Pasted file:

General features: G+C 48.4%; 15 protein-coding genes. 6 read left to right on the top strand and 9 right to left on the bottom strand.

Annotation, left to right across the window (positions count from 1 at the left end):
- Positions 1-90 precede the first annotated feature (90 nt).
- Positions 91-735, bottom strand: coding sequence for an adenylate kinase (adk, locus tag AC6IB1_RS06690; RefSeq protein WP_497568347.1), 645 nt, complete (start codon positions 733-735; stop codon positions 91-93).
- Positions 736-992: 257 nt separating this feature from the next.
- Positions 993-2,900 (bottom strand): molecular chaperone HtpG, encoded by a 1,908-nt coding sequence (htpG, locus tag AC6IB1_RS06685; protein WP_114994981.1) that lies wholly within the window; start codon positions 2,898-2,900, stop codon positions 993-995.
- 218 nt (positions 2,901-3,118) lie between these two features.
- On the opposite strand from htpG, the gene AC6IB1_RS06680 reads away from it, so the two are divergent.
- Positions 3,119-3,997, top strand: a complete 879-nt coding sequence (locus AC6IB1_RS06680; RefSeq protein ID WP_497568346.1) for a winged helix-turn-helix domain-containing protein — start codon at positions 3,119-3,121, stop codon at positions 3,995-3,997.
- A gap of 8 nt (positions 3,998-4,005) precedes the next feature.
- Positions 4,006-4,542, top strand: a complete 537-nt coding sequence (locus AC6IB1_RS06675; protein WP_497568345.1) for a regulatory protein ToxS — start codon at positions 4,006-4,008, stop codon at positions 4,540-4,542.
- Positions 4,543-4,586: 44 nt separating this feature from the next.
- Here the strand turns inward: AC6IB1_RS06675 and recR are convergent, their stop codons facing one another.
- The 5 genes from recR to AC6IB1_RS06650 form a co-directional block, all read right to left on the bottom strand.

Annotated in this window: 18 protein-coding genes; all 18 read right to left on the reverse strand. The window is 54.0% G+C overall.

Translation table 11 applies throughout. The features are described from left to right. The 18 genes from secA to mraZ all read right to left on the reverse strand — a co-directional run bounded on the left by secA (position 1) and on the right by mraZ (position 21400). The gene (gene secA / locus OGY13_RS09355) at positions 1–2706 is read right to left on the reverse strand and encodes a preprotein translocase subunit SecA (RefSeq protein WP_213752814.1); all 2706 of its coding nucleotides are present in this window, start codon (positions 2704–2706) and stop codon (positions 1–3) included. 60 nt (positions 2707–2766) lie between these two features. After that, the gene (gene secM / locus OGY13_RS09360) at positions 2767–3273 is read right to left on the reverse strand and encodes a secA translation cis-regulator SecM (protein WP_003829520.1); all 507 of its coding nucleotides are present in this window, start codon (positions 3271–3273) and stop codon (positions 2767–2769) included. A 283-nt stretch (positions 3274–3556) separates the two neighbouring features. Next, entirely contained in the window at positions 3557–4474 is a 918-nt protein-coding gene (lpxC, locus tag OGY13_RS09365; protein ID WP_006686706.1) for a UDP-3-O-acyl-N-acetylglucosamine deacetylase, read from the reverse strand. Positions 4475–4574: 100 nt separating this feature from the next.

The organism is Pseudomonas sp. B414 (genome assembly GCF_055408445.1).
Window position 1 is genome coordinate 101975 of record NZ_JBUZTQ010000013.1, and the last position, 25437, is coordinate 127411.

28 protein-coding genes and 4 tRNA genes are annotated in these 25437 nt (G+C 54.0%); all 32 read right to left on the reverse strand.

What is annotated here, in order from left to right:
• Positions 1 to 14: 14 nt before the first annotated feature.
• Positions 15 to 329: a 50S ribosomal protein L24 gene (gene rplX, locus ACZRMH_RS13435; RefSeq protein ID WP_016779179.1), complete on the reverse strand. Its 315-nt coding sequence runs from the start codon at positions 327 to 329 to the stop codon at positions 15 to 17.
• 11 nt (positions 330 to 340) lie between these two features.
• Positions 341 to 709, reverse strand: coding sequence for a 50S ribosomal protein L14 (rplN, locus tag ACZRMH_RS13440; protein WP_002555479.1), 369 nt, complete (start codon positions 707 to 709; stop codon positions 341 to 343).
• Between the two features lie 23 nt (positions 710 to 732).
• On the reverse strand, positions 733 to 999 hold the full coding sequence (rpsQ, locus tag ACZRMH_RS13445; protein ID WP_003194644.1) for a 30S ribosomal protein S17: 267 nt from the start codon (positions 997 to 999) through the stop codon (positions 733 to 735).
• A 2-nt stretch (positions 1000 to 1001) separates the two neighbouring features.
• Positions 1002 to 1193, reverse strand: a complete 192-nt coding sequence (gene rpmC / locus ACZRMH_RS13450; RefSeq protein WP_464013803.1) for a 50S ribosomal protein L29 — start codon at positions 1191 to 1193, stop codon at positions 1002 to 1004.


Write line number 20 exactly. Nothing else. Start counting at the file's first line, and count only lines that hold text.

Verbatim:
What is annotated here, in order from left to right: